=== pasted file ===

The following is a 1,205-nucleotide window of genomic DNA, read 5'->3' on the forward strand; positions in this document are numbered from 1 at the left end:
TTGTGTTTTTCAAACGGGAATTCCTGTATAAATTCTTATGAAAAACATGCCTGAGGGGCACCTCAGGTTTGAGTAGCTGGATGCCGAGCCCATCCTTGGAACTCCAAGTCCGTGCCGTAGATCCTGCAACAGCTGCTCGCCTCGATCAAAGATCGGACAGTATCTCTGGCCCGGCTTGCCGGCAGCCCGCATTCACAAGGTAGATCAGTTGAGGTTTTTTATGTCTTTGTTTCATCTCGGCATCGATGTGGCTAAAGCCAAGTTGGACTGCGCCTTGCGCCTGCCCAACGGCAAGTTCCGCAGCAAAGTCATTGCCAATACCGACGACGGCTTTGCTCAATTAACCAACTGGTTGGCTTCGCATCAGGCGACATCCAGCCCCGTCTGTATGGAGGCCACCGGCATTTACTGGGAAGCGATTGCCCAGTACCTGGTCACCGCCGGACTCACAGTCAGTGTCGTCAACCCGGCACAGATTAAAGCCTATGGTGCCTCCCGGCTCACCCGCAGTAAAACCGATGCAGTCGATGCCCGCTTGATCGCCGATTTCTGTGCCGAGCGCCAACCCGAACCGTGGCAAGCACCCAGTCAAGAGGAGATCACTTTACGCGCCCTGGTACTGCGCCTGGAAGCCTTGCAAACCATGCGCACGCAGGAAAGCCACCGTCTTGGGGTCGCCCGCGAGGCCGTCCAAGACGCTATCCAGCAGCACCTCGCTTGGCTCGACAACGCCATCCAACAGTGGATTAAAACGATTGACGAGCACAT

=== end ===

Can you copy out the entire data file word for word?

The following is a 1,205-nucleotide window of genomic DNA, read 5'->3' on the forward strand; positions in this document are numbered from 1 at the left end:
TTGTGTTTTTCAAACGGGAATTCCTGTATAAATTCTTATGAAAAACATGCCTGAGGGGCACCTCAGGTTTGAGTAGCTGGATGCCGAGCCCATCCTTGGAACTCCAAGTCCGTGCCGTAGATCCTGCAACAGCTGCTCGCCTCGATCAAAGATCGGACAGTATCTCTGGCCCGGCTTGCCGGCAGCCCGCATTCACAAGGTAGATCAGTTGAGGTTTTTTATGTCTTTGTTTCATCTCGGCATCGATGTGGCTAAAGCCAAGTTGGACTGCGCCTTGCGCCTGCCCAACGGCAAGTTCCGCAGCAAAGTCATTGCCAATACCGACGACGGCTTTGCTCAATTAACCAACTGGTTGGCTTCGCATCAGGCGACATCCAGCCCCGTCTGTATGGAGGCCACCGGCATTTACTGGGAAGCGATTGCCCAGTACCTGGTCACCGCCGGACTCACAGTCAGTGTCGTCAACCCGGCACAGATTAAAGCCTATGGTGCCTCCCGGCTCACCCGCAGTAAAACCGATGCAGTCGATGCCCGCTTGATCGCCGATTTCTGTGCCGAGCGCCAACCCGAACCGTGGCAAGCACCCAGTCAAGAGGAGATCACTTTACGCGCCCTGGTACTGCGCCTGGAAGCCTTGCAAACCATGCGCACGCAGGAAAGCCACCGTCTTGGGGTCGCCCGCGAGGCCGTCCAAGACGCTATCCAGCAGCACCTCGCTTGGCTCGACAACGCCATCCAACAGTGGATTAAAACGATTGACGAGCACAT